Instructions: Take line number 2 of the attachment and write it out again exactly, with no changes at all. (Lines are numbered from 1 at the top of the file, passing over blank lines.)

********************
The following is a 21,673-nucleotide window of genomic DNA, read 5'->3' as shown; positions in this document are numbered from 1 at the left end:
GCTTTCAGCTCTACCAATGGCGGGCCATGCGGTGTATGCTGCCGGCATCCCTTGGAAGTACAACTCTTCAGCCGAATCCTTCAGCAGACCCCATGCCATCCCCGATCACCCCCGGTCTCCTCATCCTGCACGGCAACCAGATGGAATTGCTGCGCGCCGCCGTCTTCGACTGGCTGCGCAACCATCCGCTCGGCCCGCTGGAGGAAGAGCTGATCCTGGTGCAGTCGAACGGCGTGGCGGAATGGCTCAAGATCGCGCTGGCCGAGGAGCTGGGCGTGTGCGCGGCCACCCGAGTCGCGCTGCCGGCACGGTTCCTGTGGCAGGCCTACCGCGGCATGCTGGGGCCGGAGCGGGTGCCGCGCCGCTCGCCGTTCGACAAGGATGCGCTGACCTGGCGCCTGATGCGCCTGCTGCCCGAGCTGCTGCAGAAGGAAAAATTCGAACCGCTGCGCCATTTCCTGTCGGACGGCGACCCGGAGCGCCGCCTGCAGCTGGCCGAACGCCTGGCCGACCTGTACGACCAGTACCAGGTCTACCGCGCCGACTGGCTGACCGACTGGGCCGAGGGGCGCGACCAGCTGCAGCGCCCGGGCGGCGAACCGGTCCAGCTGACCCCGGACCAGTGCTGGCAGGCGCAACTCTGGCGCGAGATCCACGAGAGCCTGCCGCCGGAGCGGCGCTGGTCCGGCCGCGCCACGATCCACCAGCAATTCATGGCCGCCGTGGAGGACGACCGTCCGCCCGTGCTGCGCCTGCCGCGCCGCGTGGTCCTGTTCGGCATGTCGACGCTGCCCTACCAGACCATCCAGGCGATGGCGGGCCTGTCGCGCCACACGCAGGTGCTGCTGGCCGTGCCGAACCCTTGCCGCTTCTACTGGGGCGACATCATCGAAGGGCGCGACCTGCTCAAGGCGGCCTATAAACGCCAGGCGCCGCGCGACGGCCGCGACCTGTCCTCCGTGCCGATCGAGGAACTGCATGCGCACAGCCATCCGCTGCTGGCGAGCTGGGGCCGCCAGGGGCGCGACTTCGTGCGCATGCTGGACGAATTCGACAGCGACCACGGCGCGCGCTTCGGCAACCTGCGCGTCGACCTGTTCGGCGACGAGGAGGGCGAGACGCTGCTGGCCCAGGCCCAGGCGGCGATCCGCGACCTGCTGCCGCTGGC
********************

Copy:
GCTTTCAGCTCTACCAATGGCGGGCCATGCGGTGTATGCTGCCGGCATCCCTTGGAAGTACAACTCTTCAGCCGAATCCTTCAGCAGACCCCATGCCATCCCCGATCACCCCCGGTCTCCTCATCCTGCACGGCAACCAGATGGAATTGCTGCGCGCCGCCGTCTTCGACTGGCTGCGCAACCATCCGCTCGGCCCGCTGGAGGAAGAGCTGATCCTGGTGCAGTCGAACGGCGTGGCGGAATGGCTCAAGATCGCGCTGGCCGAGGAGCTGGGCGTGTGCGCGGCCACCCGAGTCGCGCTGCCGGCACGGTTCCTGTGGCAGGCCTACCGCGGCATGCTGGGGCCGGAGCGGGTGCCGCGCCGCTCGCCGTTCGACAAGGATGCGCTGACCTGGCGCCTGATGCGCCTGCTGCCCGAGCTGCTGCAGAAGGAAAAATTCGAACCGCTGCGCCATTTCCTGTCGGACGGCGACCCGGAGCGCCGCCTGCAGCTGGCCGAACGCCTGGCCGACCTGTACGACCAGTACCAGGTCTACCGCGCCGACTGGCTGACCGACTGGGCCGAGGGGCGCGACCAGCTGCAGCGCCCGGGCGGCGAACCGGTCCAGCTGACCCCGGACCAGTGCTGGCAGGCGCAACTCTGGCGCGAGATCCACGAGAGCCTGCCGCCGGAGCGGCGCTGGTCCGGCCGCGCCACGATCCACCAGCAATTCATGGCCGCCGTGGAGGACGACCGTCCGCCCGTGCTGCGCCTGCCGCGCCGCGTGGTCCTGTTCGGCATGTCGACGCTGCCCTACCAGACCATCCAGGCGATGGCGGGCCTGTCGCGCCACACGCAGGTGCTGCTGGCCGTGCCGAACCCTTGCCGCTTCTACTGGGGCGACATCATCGAAGGGCGCGACCTGCTCAAGGCGGCCTATAAACGCCAGGCGCCGCGCGACGGCCGCGACCTGTCCTCCGTGCCGATCGAGGAACTGCATGCGCACAGCCATCCGCTGCTGGCGAGCTGGGGCCGCCAGGGGCGCGACTTCGTGCGCATGCTGGACGAATTCGACAGCGACCACGGCGCGCGCTTCGGCAACCTGCGCGTCGACCTGTTCGGCGACGAGGAGGGCGAGACGCTGCTGGCCCAGGCCCAGGCGGCGATCCGCGACCTGCTGCCGCTGGC